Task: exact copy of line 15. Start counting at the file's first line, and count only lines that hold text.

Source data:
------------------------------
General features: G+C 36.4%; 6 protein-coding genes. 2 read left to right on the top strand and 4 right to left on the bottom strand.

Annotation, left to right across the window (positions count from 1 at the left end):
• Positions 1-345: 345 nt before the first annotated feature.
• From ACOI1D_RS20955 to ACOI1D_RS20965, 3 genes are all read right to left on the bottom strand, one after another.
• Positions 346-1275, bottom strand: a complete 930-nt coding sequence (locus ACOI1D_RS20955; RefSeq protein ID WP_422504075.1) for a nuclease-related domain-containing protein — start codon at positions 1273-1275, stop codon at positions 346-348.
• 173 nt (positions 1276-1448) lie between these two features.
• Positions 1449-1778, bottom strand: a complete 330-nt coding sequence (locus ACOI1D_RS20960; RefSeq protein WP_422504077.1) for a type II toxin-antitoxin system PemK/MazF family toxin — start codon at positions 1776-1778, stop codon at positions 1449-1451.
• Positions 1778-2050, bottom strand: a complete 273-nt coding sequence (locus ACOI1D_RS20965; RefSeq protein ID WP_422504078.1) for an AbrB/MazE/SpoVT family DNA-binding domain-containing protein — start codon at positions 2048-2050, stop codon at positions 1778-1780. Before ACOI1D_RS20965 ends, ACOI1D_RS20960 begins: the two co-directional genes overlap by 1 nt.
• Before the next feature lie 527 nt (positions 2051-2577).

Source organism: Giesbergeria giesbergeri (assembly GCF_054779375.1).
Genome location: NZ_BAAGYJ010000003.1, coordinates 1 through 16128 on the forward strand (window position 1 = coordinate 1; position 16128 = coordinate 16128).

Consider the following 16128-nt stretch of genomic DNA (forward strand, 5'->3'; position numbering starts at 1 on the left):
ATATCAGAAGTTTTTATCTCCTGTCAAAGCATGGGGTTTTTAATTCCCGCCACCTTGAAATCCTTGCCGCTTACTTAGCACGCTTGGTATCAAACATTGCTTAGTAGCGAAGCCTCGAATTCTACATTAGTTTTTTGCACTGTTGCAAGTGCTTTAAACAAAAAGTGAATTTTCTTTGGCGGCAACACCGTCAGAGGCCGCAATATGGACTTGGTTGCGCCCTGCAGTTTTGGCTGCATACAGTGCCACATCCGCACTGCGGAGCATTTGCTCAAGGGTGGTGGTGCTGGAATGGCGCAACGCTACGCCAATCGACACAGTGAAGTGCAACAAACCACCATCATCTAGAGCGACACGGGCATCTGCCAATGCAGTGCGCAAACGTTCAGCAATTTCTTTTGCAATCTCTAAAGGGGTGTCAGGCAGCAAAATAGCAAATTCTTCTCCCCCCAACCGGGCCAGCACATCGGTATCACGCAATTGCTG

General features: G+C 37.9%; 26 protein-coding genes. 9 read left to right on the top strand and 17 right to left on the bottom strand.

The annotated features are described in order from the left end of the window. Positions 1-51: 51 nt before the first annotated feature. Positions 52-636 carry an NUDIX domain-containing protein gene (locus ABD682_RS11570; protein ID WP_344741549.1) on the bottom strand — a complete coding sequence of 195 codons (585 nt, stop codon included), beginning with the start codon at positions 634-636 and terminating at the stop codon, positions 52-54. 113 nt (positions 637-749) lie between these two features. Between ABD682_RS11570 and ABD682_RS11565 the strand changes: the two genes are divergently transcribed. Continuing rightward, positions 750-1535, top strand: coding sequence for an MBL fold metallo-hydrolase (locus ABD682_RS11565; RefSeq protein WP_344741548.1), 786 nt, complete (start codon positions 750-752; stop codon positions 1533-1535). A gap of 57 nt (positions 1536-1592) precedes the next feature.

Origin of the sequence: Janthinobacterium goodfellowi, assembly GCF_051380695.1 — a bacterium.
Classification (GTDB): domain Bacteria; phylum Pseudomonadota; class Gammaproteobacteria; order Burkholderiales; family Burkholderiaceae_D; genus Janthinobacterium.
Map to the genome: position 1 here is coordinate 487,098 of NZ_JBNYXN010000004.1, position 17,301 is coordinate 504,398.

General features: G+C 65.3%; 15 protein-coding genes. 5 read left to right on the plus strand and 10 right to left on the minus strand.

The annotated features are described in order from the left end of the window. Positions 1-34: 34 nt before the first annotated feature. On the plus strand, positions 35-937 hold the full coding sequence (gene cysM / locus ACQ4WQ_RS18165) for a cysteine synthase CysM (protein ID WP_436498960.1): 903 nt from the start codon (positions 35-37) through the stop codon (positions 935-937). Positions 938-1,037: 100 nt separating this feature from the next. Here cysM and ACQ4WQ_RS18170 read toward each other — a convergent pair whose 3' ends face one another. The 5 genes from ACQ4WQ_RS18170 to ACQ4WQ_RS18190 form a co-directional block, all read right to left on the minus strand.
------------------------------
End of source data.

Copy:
The annotated features are described in order from the left end of the window. Positions 1-51: 51 nt before the first annotated feature. Positions 52-636 carry an NUDIX domain-containing protein gene (locus ABD682_RS11570; protein ID WP_344741549.1) on the bottom strand — a complete coding sequence of 195 codons (585 nt, stop codon included), beginning with the start codon at positions 634-636 and terminating at the stop codon, positions 52-54. 113 nt (positions 637-749) lie between these two features. Between ABD682_RS11570 and ABD682_RS11565 the strand changes: the two genes are divergently transcribed. Continuing rightward, positions 750-1535, top strand: coding sequence for an MBL fold metallo-hydrolase (locus ABD682_RS11565; RefSeq protein WP_344741548.1), 786 nt, complete (start codon positions 750-752; stop codon positions 1533-1535). A gap of 57 nt (positions 1536-1592) precedes the next feature.